The demo and a match however, cannot run at the same time. So pressing a button and triggering a match will stop the demonstration. After the results of a match appear, the screen pauses a few moments, allowing the user to register the outcome. The demo animation then returns, adding back the dynamism.
With the general concepts of the game done, enhancements to the game can be made.
While the game is inactive, a message appears from the computer. There is CSS animation active on the ellipses of the text. The dialog changes depending on the players choice, and the outcome of the game.
Each unique outcome will display the same unique message. There was an idea to have multiple message written for each individual outcome. This idea fell through due to a lack of unique messages.
I’ve include pop-up modals to assist the user in learning the rules of the game. They also provide background information, and show additional game stats.
There is also an option that will reset the users stats. Confirming the reset will close all modal windows and set the necessary data variables back to zero.
Another reason for developing ProSlaps! is to learn more about applying proper accessibility to web pages.
Users will have the ability to tab through the game buttons and links in the application. When a user opens up a pop-up modal, the tab index will jump immediately to the close button of the window.
Buttons are large and spaced out adequately. The contrast ratio between the background and foreground colours are sufficiently different. There is also text for screen readers, explaining what the user and computer plays.
After building the game, I ran it through Chrome’s auditing generator to see how well it performs. After reading the results, I began looking at what I could do to improve the app.
Eliminating unnecessary bootstrap components and utility classes greatly decreases the application size. Some components and styles don’t load right away. They only download when the user calls on them. Doing this helps improve the initial loading time.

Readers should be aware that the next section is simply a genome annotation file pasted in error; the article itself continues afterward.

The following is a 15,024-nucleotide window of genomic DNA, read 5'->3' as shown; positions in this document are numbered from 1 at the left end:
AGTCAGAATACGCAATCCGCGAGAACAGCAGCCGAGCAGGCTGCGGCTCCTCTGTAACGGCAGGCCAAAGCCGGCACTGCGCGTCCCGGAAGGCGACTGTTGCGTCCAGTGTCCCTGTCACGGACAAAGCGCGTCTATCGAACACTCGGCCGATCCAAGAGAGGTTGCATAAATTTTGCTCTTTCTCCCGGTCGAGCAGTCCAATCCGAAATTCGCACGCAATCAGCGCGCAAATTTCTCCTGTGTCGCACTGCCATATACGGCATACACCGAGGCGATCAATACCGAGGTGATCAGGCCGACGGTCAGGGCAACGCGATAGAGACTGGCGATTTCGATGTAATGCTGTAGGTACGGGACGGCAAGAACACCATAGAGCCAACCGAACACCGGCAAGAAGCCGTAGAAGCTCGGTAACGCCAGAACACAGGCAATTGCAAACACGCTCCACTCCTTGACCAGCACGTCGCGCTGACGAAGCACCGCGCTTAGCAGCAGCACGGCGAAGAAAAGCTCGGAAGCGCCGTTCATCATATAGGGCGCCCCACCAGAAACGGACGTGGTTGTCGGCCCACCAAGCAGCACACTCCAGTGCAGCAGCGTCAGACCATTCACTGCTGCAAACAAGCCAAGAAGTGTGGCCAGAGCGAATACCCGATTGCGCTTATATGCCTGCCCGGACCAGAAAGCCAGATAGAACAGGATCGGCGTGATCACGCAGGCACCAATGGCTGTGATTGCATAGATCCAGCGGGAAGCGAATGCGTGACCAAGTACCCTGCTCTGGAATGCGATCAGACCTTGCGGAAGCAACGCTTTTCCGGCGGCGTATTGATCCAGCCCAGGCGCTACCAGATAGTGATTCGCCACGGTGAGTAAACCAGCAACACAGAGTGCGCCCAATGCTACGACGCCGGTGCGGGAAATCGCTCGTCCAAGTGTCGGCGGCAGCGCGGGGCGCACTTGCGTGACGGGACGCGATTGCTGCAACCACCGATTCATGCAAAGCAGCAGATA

Progressive Web Application
Originally, there was no intention to make ProSlaps! an application. After auditing the page and seeing issues under the Progressive Web App section, I began to think why not make it an app? So I began looking into these issues.
Two plugins help resolve many of the issues. One of them is Register-service-worker. Like the name implies, it builds a service worker for the application. The other is Cli-plugin-pwa. It helps set the progressive web application settings, and develops a manifest file for the app icons.
The application icon is a png file of one of the hands. I went through several websites to render a collection of images for the manifest file. Unfortunately I don’t recall which specific website whose files I ended up using.
Finally, ProSlaps! needs to have the stats save on the users device. When a match finishes the value of the data category increases. This value is also assign to a localStorage variable as well. Now when the game initially loads, it will check the device for existing localStorage variables and their values. If a value exists, it will assign the value to the correct data category.
ProSlaps! is built with the following developer dependencies:
- @vue/cli-plugin-babel v4.3.1
- @vue/cli-plugin-eslint v4.3.1
- @vue/cli-plugin-pwa v4.3.1
- @vue/cli-service v4.3.1
- @vue/eslint-config-prettier v6.0.0
- babel-eslint v10.1.0
- eslint v6.7.2
- eslint-plugin-prettier v3.1.1
- eslint-plugin-vue v6.2.2
- node-sass v4.12.0
- prettier v1.19.1
- sass-loader v8.0.2
- style-resources-loader v1.3.3
- vue-cli-plugin-style-resources-loader v0.1.4
- vue-template-compiler v2.6.11
All screen shots were captured on April 4th, 2020Click here to view ProSlaps!